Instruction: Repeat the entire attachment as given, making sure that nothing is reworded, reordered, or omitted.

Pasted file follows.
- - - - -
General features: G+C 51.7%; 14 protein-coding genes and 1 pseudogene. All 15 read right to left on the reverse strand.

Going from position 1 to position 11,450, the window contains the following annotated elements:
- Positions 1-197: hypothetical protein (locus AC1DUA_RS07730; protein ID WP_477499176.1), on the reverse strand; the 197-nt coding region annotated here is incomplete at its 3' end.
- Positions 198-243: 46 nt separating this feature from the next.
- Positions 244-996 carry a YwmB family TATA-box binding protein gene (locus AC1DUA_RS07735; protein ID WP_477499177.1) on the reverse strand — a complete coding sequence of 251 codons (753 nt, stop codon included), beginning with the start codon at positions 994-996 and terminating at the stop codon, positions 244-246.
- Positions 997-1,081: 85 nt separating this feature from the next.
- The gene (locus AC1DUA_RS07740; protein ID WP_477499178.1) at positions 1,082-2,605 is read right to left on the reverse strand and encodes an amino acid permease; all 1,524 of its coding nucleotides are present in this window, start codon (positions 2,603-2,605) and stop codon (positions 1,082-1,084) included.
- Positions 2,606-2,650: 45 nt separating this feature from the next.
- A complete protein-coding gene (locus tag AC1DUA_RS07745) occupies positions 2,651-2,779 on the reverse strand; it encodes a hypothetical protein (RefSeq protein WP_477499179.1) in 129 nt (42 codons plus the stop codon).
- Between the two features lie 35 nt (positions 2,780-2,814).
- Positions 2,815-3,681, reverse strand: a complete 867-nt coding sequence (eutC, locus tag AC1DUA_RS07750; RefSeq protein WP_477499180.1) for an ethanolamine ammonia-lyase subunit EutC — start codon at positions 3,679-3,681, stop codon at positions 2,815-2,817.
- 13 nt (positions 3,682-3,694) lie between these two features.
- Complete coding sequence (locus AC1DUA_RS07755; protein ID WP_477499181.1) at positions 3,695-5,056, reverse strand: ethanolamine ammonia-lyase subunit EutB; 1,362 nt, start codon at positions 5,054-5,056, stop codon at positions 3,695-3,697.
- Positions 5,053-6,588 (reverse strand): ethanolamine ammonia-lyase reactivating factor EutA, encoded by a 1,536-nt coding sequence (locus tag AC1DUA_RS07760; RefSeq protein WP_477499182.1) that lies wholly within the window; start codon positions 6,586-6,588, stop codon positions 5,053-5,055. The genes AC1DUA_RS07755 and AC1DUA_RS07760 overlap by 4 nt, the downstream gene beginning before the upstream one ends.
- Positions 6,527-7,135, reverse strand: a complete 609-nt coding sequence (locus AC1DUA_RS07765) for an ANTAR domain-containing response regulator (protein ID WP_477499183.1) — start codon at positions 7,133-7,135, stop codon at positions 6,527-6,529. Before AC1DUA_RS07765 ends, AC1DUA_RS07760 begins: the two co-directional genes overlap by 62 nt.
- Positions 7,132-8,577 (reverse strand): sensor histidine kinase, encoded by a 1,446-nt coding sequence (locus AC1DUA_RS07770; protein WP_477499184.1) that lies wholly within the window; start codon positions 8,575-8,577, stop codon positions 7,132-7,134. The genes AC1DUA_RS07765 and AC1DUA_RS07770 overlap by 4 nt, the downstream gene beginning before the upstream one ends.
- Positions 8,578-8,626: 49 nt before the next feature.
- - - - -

General features: G+C 51.7%; 14 protein-coding genes and 1 pseudogene. All 15 read right to left on the reverse strand.

Going from position 1 to position 11,450, the window contains the following annotated elements:
- Positions 1-197: hypothetical protein (locus AC1DUA_RS07730; protein ID WP_477499176.1), on the reverse strand; the 197-nt coding region annotated here is incomplete at its 3' end.
- Positions 198-243: 46 nt separating this feature from the next.
- Positions 244-996 carry a YwmB family TATA-box binding protein gene (locus AC1DUA_RS07735; protein ID WP_477499177.1) on the reverse strand — a complete coding sequence of 251 codons (753 nt, stop codon included), beginning with the start codon at positions 994-996 and terminating at the stop codon, positions 244-246.
- Positions 997-1,081: 85 nt separating this feature from the next.
- The gene (locus AC1DUA_RS07740; protein ID WP_477499178.1) at positions 1,082-2,605 is read right to left on the reverse strand and encodes an amino acid permease; all 1,524 of its coding nucleotides are present in this window, start codon (positions 2,603-2,605) and stop codon (positions 1,082-1,084) included.
- Positions 2,606-2,650: 45 nt separating this feature from the next.
- A complete protein-coding gene (locus tag AC1DUA_RS07745) occupies positions 2,651-2,779 on the reverse strand; it encodes a hypothetical protein (RefSeq protein WP_477499179.1) in 129 nt (42 codons plus the stop codon).
- Between the two features lie 35 nt (positions 2,780-2,814).
- Positions 2,815-3,681, reverse strand: a complete 867-nt coding sequence (eutC, locus tag AC1DUA_RS07750; RefSeq protein WP_477499180.1) for an ethanolamine ammonia-lyase subunit EutC — start codon at positions 3,679-3,681, stop codon at positions 2,815-2,817.
- 13 nt (positions 3,682-3,694) lie between these two features.
- Complete coding sequence (locus AC1DUA_RS07755; protein ID WP_477499181.1) at positions 3,695-5,056, reverse strand: ethanolamine ammonia-lyase subunit EutB; 1,362 nt, start codon at positions 5,054-5,056, stop codon at positions 3,695-3,697.
- Positions 5,053-6,588 (reverse strand): ethanolamine ammonia-lyase reactivating factor EutA, encoded by a 1,536-nt coding sequence (locus tag AC1DUA_RS07760; RefSeq protein WP_477499182.1) that lies wholly within the window; start codon positions 6,586-6,588, stop codon positions 5,053-5,055. The genes AC1DUA_RS07755 and AC1DUA_RS07760 overlap by 4 nt, the downstream gene beginning before the upstream one ends.
- Positions 6,527-7,135, reverse strand: a complete 609-nt coding sequence (locus AC1DUA_RS07765) for an ANTAR domain-containing response regulator (protein ID WP_477499183.1) — start codon at positions 7,133-7,135, stop codon at positions 6,527-6,529. Before AC1DUA_RS07765 ends, AC1DUA_RS07760 begins: the two co-directional genes overlap by 62 nt.
- Positions 7,132-8,577 (reverse strand): sensor histidine kinase, encoded by a 1,446-nt coding sequence (locus AC1DUA_RS07770; protein WP_477499184.1) that lies wholly within the window; start codon positions 8,575-8,577, stop codon positions 7,132-7,134. The genes AC1DUA_RS07765 and AC1DUA_RS07770 overlap by 4 nt, the downstream gene beginning before the upstream one ends.
- Positions 8,578-8,626: 49 nt before the next feature.